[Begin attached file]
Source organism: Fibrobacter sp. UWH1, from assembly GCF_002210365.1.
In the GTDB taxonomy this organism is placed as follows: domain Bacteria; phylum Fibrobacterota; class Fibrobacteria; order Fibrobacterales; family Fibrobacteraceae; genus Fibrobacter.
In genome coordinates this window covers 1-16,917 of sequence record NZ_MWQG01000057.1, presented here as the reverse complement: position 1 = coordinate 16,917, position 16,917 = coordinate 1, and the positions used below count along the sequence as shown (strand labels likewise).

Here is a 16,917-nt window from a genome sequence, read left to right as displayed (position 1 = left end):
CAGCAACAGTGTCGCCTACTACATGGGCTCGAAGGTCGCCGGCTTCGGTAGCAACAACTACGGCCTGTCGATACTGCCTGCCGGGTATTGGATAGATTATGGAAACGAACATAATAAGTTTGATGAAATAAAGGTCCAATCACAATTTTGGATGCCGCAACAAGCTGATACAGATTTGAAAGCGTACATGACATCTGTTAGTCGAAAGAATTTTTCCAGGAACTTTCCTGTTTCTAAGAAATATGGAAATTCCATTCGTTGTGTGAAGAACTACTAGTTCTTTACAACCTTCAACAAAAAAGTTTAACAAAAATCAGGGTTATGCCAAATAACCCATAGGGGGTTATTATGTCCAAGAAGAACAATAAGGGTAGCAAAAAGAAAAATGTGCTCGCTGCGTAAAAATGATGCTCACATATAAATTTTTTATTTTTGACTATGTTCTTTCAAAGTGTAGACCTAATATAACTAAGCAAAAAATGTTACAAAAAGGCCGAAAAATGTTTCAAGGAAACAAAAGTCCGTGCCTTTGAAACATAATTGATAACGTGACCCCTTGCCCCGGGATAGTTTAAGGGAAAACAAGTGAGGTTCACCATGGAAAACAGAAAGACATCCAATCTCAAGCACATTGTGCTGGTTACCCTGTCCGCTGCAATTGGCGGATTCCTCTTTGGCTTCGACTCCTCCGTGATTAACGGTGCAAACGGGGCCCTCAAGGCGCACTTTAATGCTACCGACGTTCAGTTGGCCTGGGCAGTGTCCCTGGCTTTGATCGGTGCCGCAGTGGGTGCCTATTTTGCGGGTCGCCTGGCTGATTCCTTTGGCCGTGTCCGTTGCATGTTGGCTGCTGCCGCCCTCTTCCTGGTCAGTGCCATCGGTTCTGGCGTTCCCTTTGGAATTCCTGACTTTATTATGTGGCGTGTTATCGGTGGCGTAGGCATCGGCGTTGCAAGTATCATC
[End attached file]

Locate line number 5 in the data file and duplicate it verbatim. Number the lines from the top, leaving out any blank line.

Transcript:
CAGCAACAGTGTCGCCTACTACATGGGCTCGAAGGTCGCCGGCTTCGGTAGCAACAACTACGGCCTGTCGATACTGCCTGCCGGGTATTGGATAGATTATGGAAACGAACATAATAAGTTTGATGAAATAAAGGTCCAATCACAATTTTGGATGCCGCAACAAGCTGATACAGATTTGAAAGCGTACATGACATCTGTTAGTCGAAAGAATTTTTCCAGGAACTTTCCTGTTTCTAAGAAATATGGAAATTCCATTCGTTGTGTGAAGAACTACTAGTTCTTTACAACCTTCAACAAAAAAGTTTAACAAAAATCAGGGTTATGCCAAATAACCCATAGGGGGTTATTATGTCCAAGAAGAACAATAAGGGTAGCAAAAAGAAAAATGTGCTCGCTGCGTAAAAATGATGCTCACATATAAATTTTTTATTTTTGACTATGTTCTTTCAAAGTGTAGACCTAATATAACTAAGCAAAAAATGTTACAAAAAGGCCGAAAAATGTTTCAAGGAAACAAAAGTCCGTGCCTTTGAAACATAATTGATAACGTGACCCCTTGCCCCGGGATAGTTTAAGGGAAAACAAGTGAGGTTCACCATGGAAAACAGAAAGACATCCAATCTCAAGCACATTGTGCTGGTTACCCTGTCCGCTGCAATTGGCGGATTCCTCTTTGGCTTCGACTCCTCCGTGATTAACGGTGCAAACGGGGCCCTCAAGGCGCACTTTAATGCTACCGACGTTCAGTTGGCCTGGGCAGTGTCCCTGGCTTTGATCGGTGCCGCAGTGGGTGCCTATTTTGCGGGTCGCCTGGCTGATTCCTTTGGCCGTGTCCGTTGCATGTTGGCTGCTGCCGCCCTCTTCCTGGTCAGTGCCATCGGTTCTGGCGTTCCCTTTGGAATTCCTGACTTTATTATGTGGCGTGTTATCGGTGGCGTAGGCATCGGCGTTGCAAGTATCATC